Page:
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Journal of Nonverbal Behavior

, Volume 20, Issue 3, pp 165–182 | Cite as

Facial expressions of emotion influence interpersonal trait inferences

  • Brian Knutson
Article

Abstract

Theorists have argued that facial expressions of emotion serve the interpersonal function of allowing one animal to predict another's behavior. Humans may extend these predictions into the indefinite future, as in the case of trait inference. The hypothesis that facial expressions of emotion (e.g., anger, disgust, fear, happiness, and sadness) affect subjects' interpersonal trait inferences (e.g., dominance and affiliation) was tested in two experiments. Subjects rated the dispositional affiliation and dominance of target faces with either static or apparently moving expressions. They inferred high dominance and affiliation from happy expressions, high dominance and low affiliation from angry and disgusted expressions, and low dominance from fearful and sad expressions. The findings suggest that facial expressions of emotion convey not only a target's internal state, but also differentially convey interpersonal information, which could potentially seed trait inference.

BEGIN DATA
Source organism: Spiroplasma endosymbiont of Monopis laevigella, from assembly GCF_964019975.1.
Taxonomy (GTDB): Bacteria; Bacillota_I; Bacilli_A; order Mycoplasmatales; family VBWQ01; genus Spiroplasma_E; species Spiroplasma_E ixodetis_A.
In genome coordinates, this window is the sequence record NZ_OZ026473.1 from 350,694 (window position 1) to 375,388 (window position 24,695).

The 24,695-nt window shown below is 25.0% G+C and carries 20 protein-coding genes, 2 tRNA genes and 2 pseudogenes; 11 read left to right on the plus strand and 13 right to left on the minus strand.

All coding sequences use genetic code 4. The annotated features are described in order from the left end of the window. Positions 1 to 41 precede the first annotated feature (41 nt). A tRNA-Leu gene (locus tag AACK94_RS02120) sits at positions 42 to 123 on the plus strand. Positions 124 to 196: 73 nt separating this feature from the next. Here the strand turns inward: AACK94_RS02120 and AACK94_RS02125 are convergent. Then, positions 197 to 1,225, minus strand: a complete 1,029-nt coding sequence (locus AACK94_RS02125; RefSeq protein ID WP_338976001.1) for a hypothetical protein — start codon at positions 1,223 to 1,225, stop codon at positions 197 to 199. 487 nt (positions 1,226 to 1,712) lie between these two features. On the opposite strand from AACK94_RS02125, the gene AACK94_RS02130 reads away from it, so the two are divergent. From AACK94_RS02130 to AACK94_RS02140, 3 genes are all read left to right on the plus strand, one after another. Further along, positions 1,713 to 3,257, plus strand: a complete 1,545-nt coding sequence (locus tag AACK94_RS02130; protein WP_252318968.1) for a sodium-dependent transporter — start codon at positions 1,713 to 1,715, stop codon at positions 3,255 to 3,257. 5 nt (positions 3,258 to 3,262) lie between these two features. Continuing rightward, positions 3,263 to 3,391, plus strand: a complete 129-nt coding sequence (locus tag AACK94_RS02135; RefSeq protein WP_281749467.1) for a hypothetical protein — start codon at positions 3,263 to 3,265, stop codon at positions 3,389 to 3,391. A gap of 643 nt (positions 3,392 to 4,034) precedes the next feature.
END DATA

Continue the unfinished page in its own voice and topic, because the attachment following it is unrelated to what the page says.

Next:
Keywords

Social Psychology Facial Expression Internal State High Dominance Seed Trait 
These keywords were added by machine and not by the authors. This process is experimental and the keywords may be updated as the learning algorithm improves.

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Copyright information

© Human Sciences Press, Inc 1996

Authors and Affiliations

  1. 1.Department of PsychologyBowling Green State UniversityBowling Green

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